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A Friday Visit with Jim Korkis: Tomorrowland and the Kugel Ball



By Dave Shute

Welcome back to Fridays with Jim Korkis! Jim, the dean of Disney historians, writes about Walt Disney World history every Friday on yourfirstvisit.net.

THE THEMING OF TOMORROWLAND AND THE KUGEL BALL

By Jim Korkis

“New Tomorrowland [which opened at the Magic Kingdom in 1994] was conceived as the meeting place of the universe,” stated Imagineer Alex Wright. “It is an interplanetary hub chosen to serve as the headquarters of the League of Planets. Everything in this land relates to excitement and optimism about the future. Every detail relates to this theme.

“Ours is a retro-future concept replete with all the trappings of an intergalactic spaceport. We all remember when we thought the future would be like this. Tomorrowland offers us the opportunity to visit it.”

In keeping with the theme that this is a city that exists in some alternative version of the future, at the entrance is a huge sign from the Tomorrowland Chamber of Commerce that welcomes guests with its motto: “The Future That Never Was Is Finally Here.”

Walking down the main street of the Avenue of the Planets, guests find themselves in the central hub of Rockettower Plaza. The names are a playful reference to New York’s famous Avenue of the Americas and Rockefeller Plaza.

This hub is the main transportation system for the community.

With so many interstellar travelers passing through this area, some are bound to need directions. So a map of the universe was installed near the Merchant of Venus merchandise shop.

The map is a large black granite ball floating on a very thin layer of water less than the thickness of a credit card. The water, pumped from below, lubricates the stone and creates a pressure so that the solid heavy piece of stone is easily rotated.

Looking closely on the exterior of the ball, there is a gold “You Are Here” star that marks the location of Rockettower Plaza. Further examination will reveal other clever notations including an exit from the fabled Route 66 and not far from that marking is a symbol indicating that fuel can be obtained just like on the iconic gas station road maps of the 1950s.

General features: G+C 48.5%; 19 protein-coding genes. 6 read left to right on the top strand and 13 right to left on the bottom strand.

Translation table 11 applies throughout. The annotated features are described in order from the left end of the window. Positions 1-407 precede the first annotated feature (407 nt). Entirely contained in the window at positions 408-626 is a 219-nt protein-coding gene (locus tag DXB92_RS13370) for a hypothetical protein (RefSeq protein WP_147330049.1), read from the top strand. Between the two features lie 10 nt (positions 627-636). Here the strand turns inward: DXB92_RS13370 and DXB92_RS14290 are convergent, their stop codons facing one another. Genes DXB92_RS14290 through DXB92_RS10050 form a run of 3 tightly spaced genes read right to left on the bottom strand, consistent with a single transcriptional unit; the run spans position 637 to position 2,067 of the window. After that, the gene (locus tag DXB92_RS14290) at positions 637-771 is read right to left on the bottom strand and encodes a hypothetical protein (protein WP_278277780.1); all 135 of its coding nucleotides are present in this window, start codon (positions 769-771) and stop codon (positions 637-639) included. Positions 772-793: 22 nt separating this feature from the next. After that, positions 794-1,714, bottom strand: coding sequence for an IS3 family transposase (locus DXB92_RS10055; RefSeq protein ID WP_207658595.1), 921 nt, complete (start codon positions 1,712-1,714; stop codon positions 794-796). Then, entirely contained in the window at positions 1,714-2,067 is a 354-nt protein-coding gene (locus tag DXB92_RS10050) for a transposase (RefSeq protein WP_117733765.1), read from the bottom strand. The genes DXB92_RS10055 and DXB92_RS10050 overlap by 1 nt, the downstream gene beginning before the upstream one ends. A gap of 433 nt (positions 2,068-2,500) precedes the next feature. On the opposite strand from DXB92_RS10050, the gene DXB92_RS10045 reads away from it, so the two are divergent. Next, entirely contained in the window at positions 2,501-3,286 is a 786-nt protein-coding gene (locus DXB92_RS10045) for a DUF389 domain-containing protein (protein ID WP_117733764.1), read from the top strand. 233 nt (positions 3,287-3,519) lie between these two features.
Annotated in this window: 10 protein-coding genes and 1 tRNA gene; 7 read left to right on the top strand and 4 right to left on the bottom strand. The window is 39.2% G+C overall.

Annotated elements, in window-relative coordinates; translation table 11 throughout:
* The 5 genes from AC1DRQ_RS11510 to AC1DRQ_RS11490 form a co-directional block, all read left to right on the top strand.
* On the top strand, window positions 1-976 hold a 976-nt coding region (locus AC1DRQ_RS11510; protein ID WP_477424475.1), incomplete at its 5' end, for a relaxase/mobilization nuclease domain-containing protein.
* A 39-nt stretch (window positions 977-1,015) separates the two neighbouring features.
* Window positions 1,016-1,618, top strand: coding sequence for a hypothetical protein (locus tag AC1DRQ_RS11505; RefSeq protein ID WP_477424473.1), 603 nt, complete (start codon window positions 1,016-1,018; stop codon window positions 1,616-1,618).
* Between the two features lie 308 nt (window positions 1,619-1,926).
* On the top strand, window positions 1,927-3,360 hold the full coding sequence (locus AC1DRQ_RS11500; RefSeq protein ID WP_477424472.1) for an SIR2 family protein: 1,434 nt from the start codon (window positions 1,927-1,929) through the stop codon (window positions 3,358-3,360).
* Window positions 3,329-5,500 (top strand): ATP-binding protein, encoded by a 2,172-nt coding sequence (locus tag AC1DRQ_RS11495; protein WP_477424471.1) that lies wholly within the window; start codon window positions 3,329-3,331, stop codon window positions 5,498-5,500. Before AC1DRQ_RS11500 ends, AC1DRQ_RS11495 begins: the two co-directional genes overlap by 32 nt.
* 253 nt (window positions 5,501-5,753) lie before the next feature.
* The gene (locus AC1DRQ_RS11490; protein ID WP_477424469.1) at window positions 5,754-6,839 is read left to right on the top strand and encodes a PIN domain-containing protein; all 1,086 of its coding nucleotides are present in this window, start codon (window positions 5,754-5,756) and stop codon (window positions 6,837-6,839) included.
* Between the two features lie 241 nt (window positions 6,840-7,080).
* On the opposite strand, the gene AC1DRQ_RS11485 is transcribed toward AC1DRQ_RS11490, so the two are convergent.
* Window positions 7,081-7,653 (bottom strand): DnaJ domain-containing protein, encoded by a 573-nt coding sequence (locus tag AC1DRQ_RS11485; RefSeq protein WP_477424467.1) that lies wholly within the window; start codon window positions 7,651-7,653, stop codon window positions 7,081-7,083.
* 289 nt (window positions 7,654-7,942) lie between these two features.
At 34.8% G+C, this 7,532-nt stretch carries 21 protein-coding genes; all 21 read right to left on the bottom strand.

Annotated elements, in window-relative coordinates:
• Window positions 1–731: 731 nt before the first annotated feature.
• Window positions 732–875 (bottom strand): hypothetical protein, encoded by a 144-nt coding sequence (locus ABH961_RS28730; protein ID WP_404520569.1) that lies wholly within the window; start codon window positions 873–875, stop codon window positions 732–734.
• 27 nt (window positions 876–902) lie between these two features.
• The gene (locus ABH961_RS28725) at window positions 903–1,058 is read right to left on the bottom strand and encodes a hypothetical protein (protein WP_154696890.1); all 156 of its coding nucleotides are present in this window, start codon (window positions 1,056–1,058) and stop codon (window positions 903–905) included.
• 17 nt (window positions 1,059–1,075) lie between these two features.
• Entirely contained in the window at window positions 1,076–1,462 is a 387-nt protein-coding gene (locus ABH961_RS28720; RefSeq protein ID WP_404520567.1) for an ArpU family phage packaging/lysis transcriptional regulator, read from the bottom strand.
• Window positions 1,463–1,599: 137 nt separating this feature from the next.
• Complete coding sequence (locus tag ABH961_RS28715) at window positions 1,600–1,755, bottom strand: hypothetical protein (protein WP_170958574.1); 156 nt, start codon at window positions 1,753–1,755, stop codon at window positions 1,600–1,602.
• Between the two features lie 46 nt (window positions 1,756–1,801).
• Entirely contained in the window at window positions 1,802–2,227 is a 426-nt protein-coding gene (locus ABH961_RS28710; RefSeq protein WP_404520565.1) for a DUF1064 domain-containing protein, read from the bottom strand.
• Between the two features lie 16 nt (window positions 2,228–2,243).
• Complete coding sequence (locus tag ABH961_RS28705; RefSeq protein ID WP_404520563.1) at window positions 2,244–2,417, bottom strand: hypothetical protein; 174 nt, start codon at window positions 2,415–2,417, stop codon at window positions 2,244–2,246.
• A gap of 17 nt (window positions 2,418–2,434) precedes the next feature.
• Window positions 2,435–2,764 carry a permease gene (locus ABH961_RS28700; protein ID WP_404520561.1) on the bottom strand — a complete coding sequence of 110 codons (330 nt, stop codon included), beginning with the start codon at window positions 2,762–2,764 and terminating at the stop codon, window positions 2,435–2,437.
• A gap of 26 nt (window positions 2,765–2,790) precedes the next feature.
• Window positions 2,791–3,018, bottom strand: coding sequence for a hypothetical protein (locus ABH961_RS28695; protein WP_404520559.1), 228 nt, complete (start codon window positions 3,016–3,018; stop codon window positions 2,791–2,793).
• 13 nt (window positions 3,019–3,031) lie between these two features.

This unique ball is not a Disney creation, and several exist in similar fountains around the world with different images. It is just another example of a Kugel Ball.

The term kugel is from the German word meaning ball or sphere.

Kusser Fountainworks of Tampa, Florida represents the sophisticated fountain construction technology developed by Kusser Aicha Granitwerke, a leading European fountain company. This family-owned business with almost one hundred years of history is in the hands of its third generation.

In 1989 the first Kusser Fountain known as The Kugel was installed in the United States. Today there are similar versions in science museums, parks and more.

The granite must be a perfect sphere, placed on a base that has the exact same curvature as the ball in order for the magic of physics to make it possible for even a child to move the several tons easily with a push.

The kugel ball in Tomorrowland reportedly weighs about six tons, or over 13,227 pounds. Roughly that is the same weight of a full-sized adult African elephant. While low friction of the water bearing helps the ball to rotate, there is still some friction, so the ball will not perpetually roll, and guests can use their hands to stop the ball as well. Of course, shutting off the water pressure will also stop the ball from moving.

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Thanks, Jim! And come back next Friday for more from Jim Korkis!

In the meantime, check out his books, including his latest, Call Me Walt, and his Secret Stories of Walt Disney World: Things You Never You Never Knew, which reprints much material first written for this site, all published by Theme Park Press.

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